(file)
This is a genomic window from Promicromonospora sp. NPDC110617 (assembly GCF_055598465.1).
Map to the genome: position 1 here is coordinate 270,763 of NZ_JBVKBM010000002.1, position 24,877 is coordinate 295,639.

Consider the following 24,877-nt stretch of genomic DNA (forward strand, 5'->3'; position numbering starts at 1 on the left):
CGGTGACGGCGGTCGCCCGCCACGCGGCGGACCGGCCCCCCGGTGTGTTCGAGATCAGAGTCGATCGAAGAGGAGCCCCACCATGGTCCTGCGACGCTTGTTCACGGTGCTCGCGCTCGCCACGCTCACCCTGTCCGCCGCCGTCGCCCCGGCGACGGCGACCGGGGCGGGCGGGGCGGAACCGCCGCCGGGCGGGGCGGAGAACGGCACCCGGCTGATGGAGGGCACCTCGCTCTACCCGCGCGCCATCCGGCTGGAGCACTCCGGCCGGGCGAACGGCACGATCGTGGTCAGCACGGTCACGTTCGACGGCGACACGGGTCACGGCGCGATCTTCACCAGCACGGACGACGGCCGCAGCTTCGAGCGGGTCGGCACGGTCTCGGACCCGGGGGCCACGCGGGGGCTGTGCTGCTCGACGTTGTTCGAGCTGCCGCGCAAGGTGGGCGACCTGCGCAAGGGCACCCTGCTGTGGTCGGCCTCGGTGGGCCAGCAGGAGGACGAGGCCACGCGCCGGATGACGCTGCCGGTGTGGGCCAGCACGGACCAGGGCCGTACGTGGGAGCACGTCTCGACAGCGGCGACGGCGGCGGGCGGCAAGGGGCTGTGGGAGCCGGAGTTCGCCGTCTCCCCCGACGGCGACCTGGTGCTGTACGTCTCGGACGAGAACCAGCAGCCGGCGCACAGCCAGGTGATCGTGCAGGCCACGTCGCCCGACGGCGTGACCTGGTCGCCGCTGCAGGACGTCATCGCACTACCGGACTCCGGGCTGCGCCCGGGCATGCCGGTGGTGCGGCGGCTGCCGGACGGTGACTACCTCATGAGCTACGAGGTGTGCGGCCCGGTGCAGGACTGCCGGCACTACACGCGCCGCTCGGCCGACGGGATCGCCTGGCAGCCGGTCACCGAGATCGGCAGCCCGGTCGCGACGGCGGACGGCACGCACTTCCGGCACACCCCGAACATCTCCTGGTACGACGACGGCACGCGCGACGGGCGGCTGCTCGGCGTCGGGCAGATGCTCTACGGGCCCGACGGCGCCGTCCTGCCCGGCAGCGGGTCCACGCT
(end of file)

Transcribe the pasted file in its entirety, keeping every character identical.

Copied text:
This is a genomic window from Promicromonospora sp. NPDC110617 (assembly GCF_055598465.1).
Map to the genome: position 1 here is coordinate 270,763 of NZ_JBVKBM010000002.1, position 24,877 is coordinate 295,639.

Consider the following 24,877-nt stretch of genomic DNA (forward strand, 5'->3'; position numbering starts at 1 on the left):
CGGTGACGGCGGTCGCCCGCCACGCGGCGGACCGGCCCCCCGGTGTGTTCGAGATCAGAGTCGATCGAAGAGGAGCCCCACCATGGTCCTGCGACGCTTGTTCACGGTGCTCGCGCTCGCCACGCTCACCCTGTCCGCCGCCGTCGCCCCGGCGACGGCGACCGGGGCGGGCGGGGCGGAACCGCCGCCGGGCGGGGCGGAGAACGGCACCCGGCTGATGGAGGGCACCTCGCTCTACCCGCGCGCCATCCGGCTGGAGCACTCCGGCCGGGCGAACGGCACGATCGTGGTCAGCACGGTCACGTTCGACGGCGACACGGGTCACGGCGCGATCTTCACCAGCACGGACGACGGCCGCAGCTTCGAGCGGGTCGGCACGGTCTCGGACCCGGGGGCCACGCGGGGGCTGTGCTGCTCGACGTTGTTCGAGCTGCCGCGCAAGGTGGGCGACCTGCGCAAGGGCACCCTGCTGTGGTCGGCCTCGGTGGGCCAGCAGGAGGACGAGGCCACGCGCCGGATGACGCTGCCGGTGTGGGCCAGCACGGACCAGGGCCGTACGTGGGAGCACGTCTCGACAGCGGCGACGGCGGCGGGCGGCAAGGGGCTGTGGGAGCCGGAGTTCGCCGTCTCCCCCGACGGCGACCTGGTGCTGTACGTCTCGGACGAGAACCAGCAGCCGGCGCACAGCCAGGTGATCGTGCAGGCCACGTCGCCCGACGGCGTGACCTGGTCGCCGCTGCAGGACGTCATCGCACTACCGGACTCCGGGCTGCGCCCGGGCATGCCGGTGGTGCGGCGGCTGCCGGACGGTGACTACCTCATGAGCTACGAGGTGTGCGGCCCGGTGCAGGACTGCCGGCACTACACGCGCCGCTCGGCCGACGGGATCGCCTGGCAGCCGGTCACCGAGATCGGCAGCCCGGTCGCGACGGCGGACGGCACGCACTTCCGGCACACCCCGAACATCTCCTGGTACGACGACGGCACGCGCGACGGGCGGCTGCTCGGCGTCGGGCAGATGCTCTACGGGCCCGACGGCGCCGTCCTGCCCGGCAGCGGGTCCACGCT